NEW YORK — Racket bag slung over his shoulder, Andre Agassi briskly walked out of the locker room and through the halls of Arthur Ashe Stadium to the VIP parking lot.
He piled into a silver car and drove off at 4 p.m. on Saturday, exactly 24 hours before the start of the U.S. Open men's final. Agassi won't be back for that, and he won't be No. 1 any longer, either, after losing his semifinal and the top ranking to Juan Carlos Ferrero of Spain 6-4, 6-3, 3-6, 6-4.
While Agassi was making his exit, a younger American, Andy Roddick, was in the process of digging a two-set hole in the second semifinal. To the delight of the crowd and, no doubt, CBS executives, Roddick came all the way back, pounding a career-high 38 aces to beat No. 13 David Nalbandian of Argentina 6-7 (4), 3-6, 7-6 (7), 6-1, 6-3.
"I'm pumped. I came here so many times when I was younger, and I can't believe I'm actually in a U.S. Open final," said Roddick, the 2000 junior Open champion.
"It would be great to go one step further."
With Kim Clijsters and Justine Henin-Hardenne meeting in an all-Belgian women's championship match Saturday night, a loss by Roddick would have meant no Americans in either singles final at a U.S. Open for the first time since 1988.
But Roddick showed real grit, erasing a match point in the third set en route to his season-leading 18th straight victory. He's 36-2 since teaming with coach Brad Gilbert, Agassi's former mentor, after a first-round exit at the French Open.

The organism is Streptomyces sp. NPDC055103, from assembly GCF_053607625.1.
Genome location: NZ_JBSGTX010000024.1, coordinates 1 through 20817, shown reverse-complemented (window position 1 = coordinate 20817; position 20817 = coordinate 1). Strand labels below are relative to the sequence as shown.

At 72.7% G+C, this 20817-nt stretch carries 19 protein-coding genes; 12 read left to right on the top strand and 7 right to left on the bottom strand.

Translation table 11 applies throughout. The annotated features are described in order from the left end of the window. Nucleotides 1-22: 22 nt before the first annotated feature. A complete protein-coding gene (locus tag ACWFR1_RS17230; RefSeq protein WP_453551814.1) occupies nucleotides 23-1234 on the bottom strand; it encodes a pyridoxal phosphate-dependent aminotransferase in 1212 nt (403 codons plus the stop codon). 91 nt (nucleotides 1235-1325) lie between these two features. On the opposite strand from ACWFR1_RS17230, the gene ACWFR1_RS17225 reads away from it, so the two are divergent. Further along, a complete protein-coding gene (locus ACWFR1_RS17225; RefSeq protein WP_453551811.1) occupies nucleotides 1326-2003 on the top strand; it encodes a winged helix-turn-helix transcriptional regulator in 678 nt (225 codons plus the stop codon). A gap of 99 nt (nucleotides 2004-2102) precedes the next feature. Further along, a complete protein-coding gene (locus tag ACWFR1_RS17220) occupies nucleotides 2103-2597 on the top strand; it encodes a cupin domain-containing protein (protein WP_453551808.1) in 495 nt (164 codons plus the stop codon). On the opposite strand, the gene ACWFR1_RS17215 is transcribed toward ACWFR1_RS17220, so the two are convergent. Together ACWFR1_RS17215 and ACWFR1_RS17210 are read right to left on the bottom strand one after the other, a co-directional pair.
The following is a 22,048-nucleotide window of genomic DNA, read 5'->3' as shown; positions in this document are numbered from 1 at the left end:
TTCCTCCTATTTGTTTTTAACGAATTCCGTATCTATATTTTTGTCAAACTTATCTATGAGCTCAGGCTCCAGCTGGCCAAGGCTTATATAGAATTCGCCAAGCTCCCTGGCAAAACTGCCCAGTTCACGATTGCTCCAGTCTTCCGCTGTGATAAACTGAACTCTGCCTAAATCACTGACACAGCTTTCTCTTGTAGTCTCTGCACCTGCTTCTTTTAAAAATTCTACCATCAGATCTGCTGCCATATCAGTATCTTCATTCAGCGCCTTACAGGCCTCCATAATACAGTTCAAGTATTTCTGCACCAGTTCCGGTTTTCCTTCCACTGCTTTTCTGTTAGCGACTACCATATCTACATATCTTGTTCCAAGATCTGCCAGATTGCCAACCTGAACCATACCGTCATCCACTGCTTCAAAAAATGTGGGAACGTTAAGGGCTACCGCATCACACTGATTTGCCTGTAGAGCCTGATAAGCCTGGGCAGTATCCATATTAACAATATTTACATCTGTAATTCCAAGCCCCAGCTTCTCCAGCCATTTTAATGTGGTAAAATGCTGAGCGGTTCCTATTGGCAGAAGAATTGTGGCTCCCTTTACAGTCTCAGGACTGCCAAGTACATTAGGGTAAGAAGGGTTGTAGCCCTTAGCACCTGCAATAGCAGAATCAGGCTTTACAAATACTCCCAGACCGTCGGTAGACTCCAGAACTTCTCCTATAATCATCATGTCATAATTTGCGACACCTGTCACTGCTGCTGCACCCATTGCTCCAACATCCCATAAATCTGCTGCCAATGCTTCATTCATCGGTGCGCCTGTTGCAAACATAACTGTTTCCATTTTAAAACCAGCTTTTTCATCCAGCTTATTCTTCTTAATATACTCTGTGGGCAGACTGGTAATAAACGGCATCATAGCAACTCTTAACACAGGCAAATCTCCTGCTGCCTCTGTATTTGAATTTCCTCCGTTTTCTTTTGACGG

"It's maturity. By playing, you learn. I feel confident right now, so I didn't feel there was a need to panic," Roddick said, referring to his two-set deficit. "To come through that gave me new life. I was almost down and out anyway. I just decided to go for it."
The fans did what they could to spur on both Agassi and Roddick, occasionally cheering faults by their opponents.
Now, after losing in the semifinals at the Australian Open and Wimbledon, No. 4 Roddick will make his debut in a Grand Slam final. Ferrero, who came into this tournament ranked third, won the French Open for his first major title.
"America is pretty big. If you don't play pretty good tennis here, the people don't know you," Ferrero said, smiling.
Remarkably, he outslugged Agassi from the baseline, all the while zipping from corner to corner with the speed that earned the nickname "Mosquito."
"To be at No. 1, it's a special day for me," Ferrero said. "I am playing good. I have a lot of confidence. I can do every shot."
He sure can, none more spectacular than one through his legs with his back to the net in the third set. Agassi volleyed that back, and Ferrero switched directions and sprinted up for a crosscourt forehand passing winner.
"He was just taking care of his business better than I was," Agassi said. "By the time I was getting into the match, I was already two sets down. So that's difficult."
Agassi is 33, the Open era's oldest top-seeded man, and as impressive as his conditioning is, he fared much poorer than the 23-year-old Ferrero did in the 80-degree afternoon. Rain during the week forced a schedule crunch that eliminated the normal day off between the quarterfinals and semifinals.
Agassi was sluggish at times, simply waving his racket at one forehand return winner by Ferrero instead of stepping over to attempt to reach it.
"I wasn't quite using my legs as well as I normally do," Agassi said. "But this hasn't been easy for any of the players. He dealt with it better than I did today."